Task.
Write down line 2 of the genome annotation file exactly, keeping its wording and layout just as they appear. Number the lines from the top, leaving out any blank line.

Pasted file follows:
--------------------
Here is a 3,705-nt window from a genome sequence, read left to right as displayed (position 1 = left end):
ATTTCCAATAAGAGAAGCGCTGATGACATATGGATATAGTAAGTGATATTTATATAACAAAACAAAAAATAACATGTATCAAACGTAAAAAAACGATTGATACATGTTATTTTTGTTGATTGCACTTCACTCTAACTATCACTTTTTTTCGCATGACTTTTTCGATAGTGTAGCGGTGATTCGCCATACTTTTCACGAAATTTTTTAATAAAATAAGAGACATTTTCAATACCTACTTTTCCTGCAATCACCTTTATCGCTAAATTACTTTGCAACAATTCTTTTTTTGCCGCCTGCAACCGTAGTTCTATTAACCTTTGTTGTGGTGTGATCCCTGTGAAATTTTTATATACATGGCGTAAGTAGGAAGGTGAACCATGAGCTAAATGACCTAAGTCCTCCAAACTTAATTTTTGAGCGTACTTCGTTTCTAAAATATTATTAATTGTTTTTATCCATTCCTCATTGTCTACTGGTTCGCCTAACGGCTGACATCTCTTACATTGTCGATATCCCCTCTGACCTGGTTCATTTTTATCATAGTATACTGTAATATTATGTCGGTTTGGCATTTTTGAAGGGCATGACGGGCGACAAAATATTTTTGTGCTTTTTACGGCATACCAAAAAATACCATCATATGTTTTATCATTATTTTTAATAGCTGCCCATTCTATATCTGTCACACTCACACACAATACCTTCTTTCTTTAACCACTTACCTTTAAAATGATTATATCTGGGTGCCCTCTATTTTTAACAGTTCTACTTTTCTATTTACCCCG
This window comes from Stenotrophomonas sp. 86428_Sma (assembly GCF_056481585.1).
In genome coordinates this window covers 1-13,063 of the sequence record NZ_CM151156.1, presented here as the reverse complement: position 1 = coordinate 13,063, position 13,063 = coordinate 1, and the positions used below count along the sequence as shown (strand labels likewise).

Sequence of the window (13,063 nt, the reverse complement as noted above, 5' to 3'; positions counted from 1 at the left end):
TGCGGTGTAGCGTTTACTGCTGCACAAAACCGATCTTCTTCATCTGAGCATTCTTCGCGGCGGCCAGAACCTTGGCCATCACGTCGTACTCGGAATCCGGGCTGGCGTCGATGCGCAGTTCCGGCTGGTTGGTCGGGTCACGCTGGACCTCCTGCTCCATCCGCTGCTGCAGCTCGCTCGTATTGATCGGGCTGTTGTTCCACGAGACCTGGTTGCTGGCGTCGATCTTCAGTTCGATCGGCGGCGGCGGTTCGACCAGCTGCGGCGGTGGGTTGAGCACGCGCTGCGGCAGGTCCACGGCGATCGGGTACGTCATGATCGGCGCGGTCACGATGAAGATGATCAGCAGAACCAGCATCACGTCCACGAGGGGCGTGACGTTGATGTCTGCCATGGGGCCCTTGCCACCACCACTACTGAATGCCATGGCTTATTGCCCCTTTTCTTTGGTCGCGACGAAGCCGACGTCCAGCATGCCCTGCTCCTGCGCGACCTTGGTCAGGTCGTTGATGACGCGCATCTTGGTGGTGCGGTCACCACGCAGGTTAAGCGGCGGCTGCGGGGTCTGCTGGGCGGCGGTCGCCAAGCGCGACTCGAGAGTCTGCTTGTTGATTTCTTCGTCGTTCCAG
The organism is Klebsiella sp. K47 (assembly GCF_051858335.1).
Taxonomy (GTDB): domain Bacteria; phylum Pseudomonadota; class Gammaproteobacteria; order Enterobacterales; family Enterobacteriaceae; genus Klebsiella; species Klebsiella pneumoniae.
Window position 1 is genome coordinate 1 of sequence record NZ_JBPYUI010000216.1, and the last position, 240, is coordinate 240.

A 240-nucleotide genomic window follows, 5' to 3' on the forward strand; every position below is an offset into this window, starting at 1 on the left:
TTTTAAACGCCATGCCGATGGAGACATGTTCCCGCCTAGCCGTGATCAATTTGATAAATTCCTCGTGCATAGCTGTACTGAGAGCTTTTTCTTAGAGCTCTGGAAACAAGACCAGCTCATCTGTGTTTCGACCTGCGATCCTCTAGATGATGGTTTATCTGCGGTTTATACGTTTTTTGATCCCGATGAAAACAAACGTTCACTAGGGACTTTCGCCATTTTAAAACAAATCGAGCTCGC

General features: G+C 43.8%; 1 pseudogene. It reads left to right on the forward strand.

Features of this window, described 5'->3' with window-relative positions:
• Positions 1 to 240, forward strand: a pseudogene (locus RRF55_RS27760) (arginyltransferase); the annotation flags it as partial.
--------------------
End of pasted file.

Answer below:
ATTTCCAATAAGAGAAGCGCTGATGACATATGGATATAGTAAGTGATATTTATATAACAAAACAAAAAATAACATGTATCAAACGTAAAAAAACGATTGATACATGTTATTTTTGTTGATTGCACTTCACTCTAACTATCACTTTTTTTCGCATGACTTTTTCGATAGTGTAGCGGTGATTCGCCATACTTTTCACGAAATTTTTTAATAAAATAAGAGACATTTTCAATACCTACTTTTCCTGCAATCACCTTTATCGCTAAATTACTTTGCAACAATTCTTTTTTTGCCGCCTGCAACCGTAGTTCTATTAACCTTTGTTGTGGTGTGATCCCTGTGAAATTTTTATATACATGGCGTAAGTAGGAAGGTGAACCATGAGCTAAATGACCTAAGTCCTCCAAACTTAATTTTTGAGCGTACTTCGTTTCTAAAATATTATTAATTGTTTTTATCCATTCCTCATTGTCTACTGGTTCGCCTAACGGCTGACATCTCTTACATTGTCGATATCCCCTCTGACCTGGTTCATTTTTATCATAGTATACTGTAATATTATGTCGGTTTGGCATTTTTGAAGGGCATGACGGGCGACAAAATATTTTTGTGCTTTTTACGGCATACCAAAAAATACCATCATATGTTTTATCATTATTTTTAATAGCTGCCCATTCTATATCTGTCACACTCACACACAATACCTTCTTTCTTTAACCACTTACCTTTAAAATGATTATATCTGGGTGCCCTCTATTTTTAACAGTTCTACTTTTCTATTTACCCCG